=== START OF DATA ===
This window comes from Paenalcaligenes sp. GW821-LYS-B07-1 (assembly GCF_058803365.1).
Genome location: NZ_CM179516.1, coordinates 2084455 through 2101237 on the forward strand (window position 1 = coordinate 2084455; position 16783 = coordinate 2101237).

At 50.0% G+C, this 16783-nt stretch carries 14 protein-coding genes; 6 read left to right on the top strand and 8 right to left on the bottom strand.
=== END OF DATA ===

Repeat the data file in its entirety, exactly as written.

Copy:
This window comes from Paenalcaligenes sp. GW821-LYS-B07-1 (assembly GCF_058803365.1).
Genome location: NZ_CM179516.1, coordinates 2084455 through 2101237 on the forward strand (window position 1 = coordinate 2084455; position 16783 = coordinate 2101237).

At 50.0% G+C, this 16783-nt stretch carries 14 protein-coding genes; 6 read left to right on the top strand and 8 right to left on the bottom strand.